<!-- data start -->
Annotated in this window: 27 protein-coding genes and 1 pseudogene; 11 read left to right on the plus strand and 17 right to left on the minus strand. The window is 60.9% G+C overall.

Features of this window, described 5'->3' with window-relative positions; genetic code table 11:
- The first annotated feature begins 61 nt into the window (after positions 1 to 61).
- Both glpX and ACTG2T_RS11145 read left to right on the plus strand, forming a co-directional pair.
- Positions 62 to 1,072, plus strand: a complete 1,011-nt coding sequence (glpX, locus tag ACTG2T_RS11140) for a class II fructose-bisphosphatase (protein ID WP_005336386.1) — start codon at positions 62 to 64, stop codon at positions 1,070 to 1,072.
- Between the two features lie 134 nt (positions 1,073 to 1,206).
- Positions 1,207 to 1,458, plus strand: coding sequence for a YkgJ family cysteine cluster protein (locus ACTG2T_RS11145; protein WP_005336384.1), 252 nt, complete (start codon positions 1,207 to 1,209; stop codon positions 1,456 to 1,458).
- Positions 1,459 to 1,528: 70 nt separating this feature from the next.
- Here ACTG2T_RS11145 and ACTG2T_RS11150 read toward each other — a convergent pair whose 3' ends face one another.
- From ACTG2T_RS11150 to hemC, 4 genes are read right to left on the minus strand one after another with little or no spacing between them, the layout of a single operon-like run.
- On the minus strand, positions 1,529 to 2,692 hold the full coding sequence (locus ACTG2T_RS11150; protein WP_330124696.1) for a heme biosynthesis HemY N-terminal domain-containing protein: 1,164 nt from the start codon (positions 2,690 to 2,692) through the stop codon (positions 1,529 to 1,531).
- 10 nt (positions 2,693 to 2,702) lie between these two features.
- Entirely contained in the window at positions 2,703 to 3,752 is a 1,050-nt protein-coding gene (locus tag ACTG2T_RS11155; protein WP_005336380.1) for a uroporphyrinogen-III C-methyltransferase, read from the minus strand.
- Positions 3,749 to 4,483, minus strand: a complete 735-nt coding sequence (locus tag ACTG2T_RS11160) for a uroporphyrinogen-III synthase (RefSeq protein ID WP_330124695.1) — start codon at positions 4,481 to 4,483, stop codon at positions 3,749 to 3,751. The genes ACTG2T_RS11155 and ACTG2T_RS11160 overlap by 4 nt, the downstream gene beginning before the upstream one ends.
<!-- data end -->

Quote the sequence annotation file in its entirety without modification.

Annotated in this window: 27 protein-coding genes and 1 pseudogene; 11 read left to right on the plus strand and 17 right to left on the minus strand. The window is 60.9% G+C overall.

Features of this window, described 5'->3' with window-relative positions; genetic code table 11:
- The first annotated feature begins 61 nt into the window (after positions 1 to 61).
- Both glpX and ACTG2T_RS11145 read left to right on the plus strand, forming a co-directional pair.
- Positions 62 to 1,072, plus strand: a complete 1,011-nt coding sequence (glpX, locus tag ACTG2T_RS11140) for a class II fructose-bisphosphatase (protein ID WP_005336386.1) — start codon at positions 62 to 64, stop codon at positions 1,070 to 1,072.
- Between the two features lie 134 nt (positions 1,073 to 1,206).
- Positions 1,207 to 1,458, plus strand: coding sequence for a YkgJ family cysteine cluster protein (locus ACTG2T_RS11145; protein WP_005336384.1), 252 nt, complete (start codon positions 1,207 to 1,209; stop codon positions 1,456 to 1,458).
- Positions 1,459 to 1,528: 70 nt separating this feature from the next.
- Here ACTG2T_RS11145 and ACTG2T_RS11150 read toward each other — a convergent pair whose 3' ends face one another.
- From ACTG2T_RS11150 to hemC, 4 genes are read right to left on the minus strand one after another with little or no spacing between them, the layout of a single operon-like run.
- On the minus strand, positions 1,529 to 2,692 hold the full coding sequence (locus ACTG2T_RS11150; protein WP_330124696.1) for a heme biosynthesis HemY N-terminal domain-containing protein: 1,164 nt from the start codon (positions 2,690 to 2,692) through the stop codon (positions 1,529 to 1,531).
- 10 nt (positions 2,693 to 2,702) lie between these two features.
- Entirely contained in the window at positions 2,703 to 3,752 is a 1,050-nt protein-coding gene (locus tag ACTG2T_RS11155; protein WP_005336380.1) for a uroporphyrinogen-III C-methyltransferase, read from the minus strand.
- Positions 3,749 to 4,483, minus strand: a complete 735-nt coding sequence (locus tag ACTG2T_RS11160) for a uroporphyrinogen-III synthase (RefSeq protein ID WP_330124695.1) — start codon at positions 4,481 to 4,483, stop codon at positions 3,749 to 3,751. The genes ACTG2T_RS11155 and ACTG2T_RS11160 overlap by 4 nt, the downstream gene beginning before the upstream one ends.